I thoroughly enjoyed this exhibition, and found its accompanying catalogue a beautifully produced guide to the material. In concept and realization, the show was a true success; those who missed it may be comforted to know that the Rembrandthuis has incorporated some of the objects from the exhibition into its permanent displays. It would have been impossible to gather only those items certifiably in Rembrandt’s possession, and the result was an evocation, rather than a rigorous reconstruction, of the artist’s extensive collection of paraphernalia and art.
There are several recent developments of scholarship into which this catalogue, and its original exhibition, fall: the history of collecting; the contextualizing of a particular aspect of one artist or his behavior; and the estimation of value of works of art, both in monetary terms and in aesthetic importance or usefulness. Three chapters examine the most interesting aspects of Rembrandt’s collection, with respect to these developments. The first two, by R. van Gelder and J. van der Veen, examine collecting in the time of Rembrandt, the artist’s own collection and how it came to be, and the artist’s collection relative to those of others. They discuss the sources of information for collecting in general, and Rembrandt in particular: invoices, sale catalogues, wills, letters, private journals, and visual material. R. W. Scheller, in his groundbreaking 1969 study of Rembrandt’s collection, proposed that it was encyclopedic; that is, by definition it contained references to all ‘artificilia’ and ‘naturalia’ in the realm of knowledge. Whether Rembrandt’s collection was, like other encyclopedic collections, intended to represent the breadth of human experience in this way, is unlikely; although it contained examples of most of the requisite items. Another aspect of Rembrandt’s collection is its apparently jumbled appearance; often the encyclopedic collectors presented their pieces in seemingly far more orderly display and storage.
By examining the documents and the famous 1656 inventory, the authors point out that Rembrandt’s collection was unusual in its holdings of paintings by several artists (Hercules Seghers, among them), but that it was truly exceptional in art on paper. Rembrandt’s graphic art collection contained foremost works by Lucas van Leyden and Raphael, and other Netherlandish and Italian artists, in both quantity and quality of impressions of prints.
The third chapter, by Ben Broos, discusses how the collection served Rembrandt’s own art. The paraphernalia that appear in his works were present in his studio: statuary, curiosities, weaponry, fabrics, costumes, and anatomical models. The art on paper also provided touchstones for his own compositions. Occasionally Rembrandt made careful copies, as in the Mughal miniature series. More often, he appropriated general groupings and particular figural motifs from Rubens, Raphael, Lucas van Leyden, and other canonical models. The process of looking at prints must have been a constant, daily practice for Rembrandt; after all, he was living in a sort of private Rijksmuseum/British Museum/Louvre situation – and he was the keeper of his own print room. The limitations of the catalogue format do not allow a full examination of the pervasive presence of such sources in the formation and development of Rembrandt’s art. For the artist-collector Rembrandt, as for his nearest rival in this respect, Rubens, the status and wealth implicit in ownership are not as interesting as the use of the collection in his art. For the general public, it may be intriguing and even appropriate to juxtapose a visual model with its variation by Rembrandt. For the scholarly audience however it is more challenging and perhaps necessary to extend the discussion to the meaning of a style (for example, rouw or net), the relation of the borrowing in theme or subject, and the recurrent interest in the model. There is still much to be studied in this regard.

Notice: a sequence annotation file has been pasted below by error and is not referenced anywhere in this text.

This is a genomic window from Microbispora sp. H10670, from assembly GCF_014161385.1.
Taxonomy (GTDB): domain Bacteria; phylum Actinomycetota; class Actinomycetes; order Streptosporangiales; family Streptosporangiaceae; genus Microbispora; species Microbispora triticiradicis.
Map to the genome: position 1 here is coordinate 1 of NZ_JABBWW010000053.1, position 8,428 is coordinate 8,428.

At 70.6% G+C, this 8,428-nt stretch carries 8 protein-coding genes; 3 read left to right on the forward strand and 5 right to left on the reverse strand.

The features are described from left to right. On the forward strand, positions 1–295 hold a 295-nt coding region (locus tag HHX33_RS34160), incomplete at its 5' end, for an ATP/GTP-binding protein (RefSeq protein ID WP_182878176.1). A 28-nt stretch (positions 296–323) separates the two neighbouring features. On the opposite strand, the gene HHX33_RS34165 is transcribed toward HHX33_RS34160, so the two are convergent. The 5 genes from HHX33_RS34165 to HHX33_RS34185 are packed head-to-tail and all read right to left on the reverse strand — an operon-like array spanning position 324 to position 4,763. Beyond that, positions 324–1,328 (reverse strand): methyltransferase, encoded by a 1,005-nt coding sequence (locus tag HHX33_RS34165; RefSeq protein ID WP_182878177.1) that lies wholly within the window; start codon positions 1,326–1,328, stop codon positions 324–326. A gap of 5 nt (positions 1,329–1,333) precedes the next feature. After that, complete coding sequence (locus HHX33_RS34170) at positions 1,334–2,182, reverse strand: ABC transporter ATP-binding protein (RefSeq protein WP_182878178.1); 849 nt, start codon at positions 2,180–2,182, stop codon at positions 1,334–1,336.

I mention two cases in which the catalogue falls short of considering more fully the ways in which Rembrandt used his treasures. In the often underestimated Artemisia (Prado), the shell cup and elaborate costume convey the queen’s wealth and grandeur. But the folio, too, is among her personal attributes – she sponsored a eulogy contest in honor of her husband Mausolos (see my forthcoming article in Oud Holland). Such a folio likely was owned by Rembrandt; for the cup he probably relied upon his imagination. Another example is in Mars and Venus caught in Vulcan’s Net (Amsterdams Historisch Museum), where some discussion is warranted concerning the meaning of Raphael’s Farnesina frescoes for this particular composition; the drawing has been linked to the decoration of an Amsterdam house, an inescable comparison between a Dutch decorative program and an Italian villa.
The compulsion to get as close to the artist as possible – to walk in his space, touch his possessions – seems stronger in the case of Rembrandt than with most other artists. One reason for this is the general and intense fascination with Rembrandt as an artist and as a personality. The reasons for this enduring fascination are probably as many as the artists, amateurs, and scholars who studied his life and work. But it seems that Rembandt did indeed set up puzzling, complex images that invite investigation. Later critics seem to consider getting close to his possessions as one means of better understanding the man and his work. Those involved in the Rembrandthuis and its ongoing programs recognize this in a fruitful and exciting way.